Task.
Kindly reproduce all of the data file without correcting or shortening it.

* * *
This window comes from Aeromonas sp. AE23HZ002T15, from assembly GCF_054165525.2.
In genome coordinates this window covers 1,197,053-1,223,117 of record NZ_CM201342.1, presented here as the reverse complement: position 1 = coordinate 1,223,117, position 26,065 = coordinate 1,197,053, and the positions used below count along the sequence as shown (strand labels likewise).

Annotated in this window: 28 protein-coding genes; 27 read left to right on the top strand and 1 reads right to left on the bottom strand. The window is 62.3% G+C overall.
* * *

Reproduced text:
This window comes from Aeromonas sp. AE23HZ002T15, from assembly GCF_054165525.2.
In genome coordinates this window covers 1,197,053-1,223,117 of record NZ_CM201342.1, presented here as the reverse complement: position 1 = coordinate 1,223,117, position 26,065 = coordinate 1,197,053, and the positions used below count along the sequence as shown (strand labels likewise).

Annotated in this window: 28 protein-coding genes; 27 read left to right on the top strand and 1 reads right to left on the bottom strand. The window is 62.3% G+C overall.